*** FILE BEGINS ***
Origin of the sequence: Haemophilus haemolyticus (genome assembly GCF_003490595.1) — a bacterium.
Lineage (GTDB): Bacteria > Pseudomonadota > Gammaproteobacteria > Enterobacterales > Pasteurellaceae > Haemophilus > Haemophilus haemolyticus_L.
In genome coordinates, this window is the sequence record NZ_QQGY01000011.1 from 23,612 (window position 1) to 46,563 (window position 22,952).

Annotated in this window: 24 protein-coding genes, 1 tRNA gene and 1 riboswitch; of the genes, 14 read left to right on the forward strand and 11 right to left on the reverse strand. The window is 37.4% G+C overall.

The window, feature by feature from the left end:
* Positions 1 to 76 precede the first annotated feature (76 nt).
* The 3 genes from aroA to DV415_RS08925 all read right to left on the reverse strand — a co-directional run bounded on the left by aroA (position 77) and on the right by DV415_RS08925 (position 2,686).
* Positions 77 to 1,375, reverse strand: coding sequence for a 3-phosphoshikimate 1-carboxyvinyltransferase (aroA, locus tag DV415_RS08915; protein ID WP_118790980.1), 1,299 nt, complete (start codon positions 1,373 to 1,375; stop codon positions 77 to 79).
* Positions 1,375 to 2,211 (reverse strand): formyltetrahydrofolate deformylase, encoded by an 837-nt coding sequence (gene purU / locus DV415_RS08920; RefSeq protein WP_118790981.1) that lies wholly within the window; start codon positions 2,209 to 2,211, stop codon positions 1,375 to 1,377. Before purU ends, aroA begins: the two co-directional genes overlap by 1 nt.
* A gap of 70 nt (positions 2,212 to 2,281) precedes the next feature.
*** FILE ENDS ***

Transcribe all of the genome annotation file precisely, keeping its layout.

Origin of the sequence: Haemophilus haemolyticus (genome assembly GCF_003490595.1) — a bacterium.
Lineage (GTDB): Bacteria > Pseudomonadota > Gammaproteobacteria > Enterobacterales > Pasteurellaceae > Haemophilus > Haemophilus haemolyticus_L.
In genome coordinates, this window is the sequence record NZ_QQGY01000011.1 from 23,612 (window position 1) to 46,563 (window position 22,952).

Annotated in this window: 24 protein-coding genes, 1 tRNA gene and 1 riboswitch; of the genes, 14 read left to right on the forward strand and 11 right to left on the reverse strand. The window is 37.4% G+C overall.

The window, feature by feature from the left end:
* Positions 1 to 76 precede the first annotated feature (76 nt).
* The 3 genes from aroA to DV415_RS08925 all read right to left on the reverse strand — a co-directional run bounded on the left by aroA (position 77) and on the right by DV415_RS08925 (position 2,686).
* Positions 77 to 1,375, reverse strand: coding sequence for a 3-phosphoshikimate 1-carboxyvinyltransferase (aroA, locus tag DV415_RS08915; protein ID WP_118790980.1), 1,299 nt, complete (start codon positions 1,373 to 1,375; stop codon positions 77 to 79).
* Positions 1,375 to 2,211 (reverse strand): formyltetrahydrofolate deformylase, encoded by an 837-nt coding sequence (gene purU / locus DV415_RS08920; RefSeq protein WP_118790981.1) that lies wholly within the window; start codon positions 2,209 to 2,211, stop codon positions 1,375 to 1,377. Before purU ends, aroA begins: the two co-directional genes overlap by 1 nt.
* A gap of 70 nt (positions 2,212 to 2,281) precedes the next feature.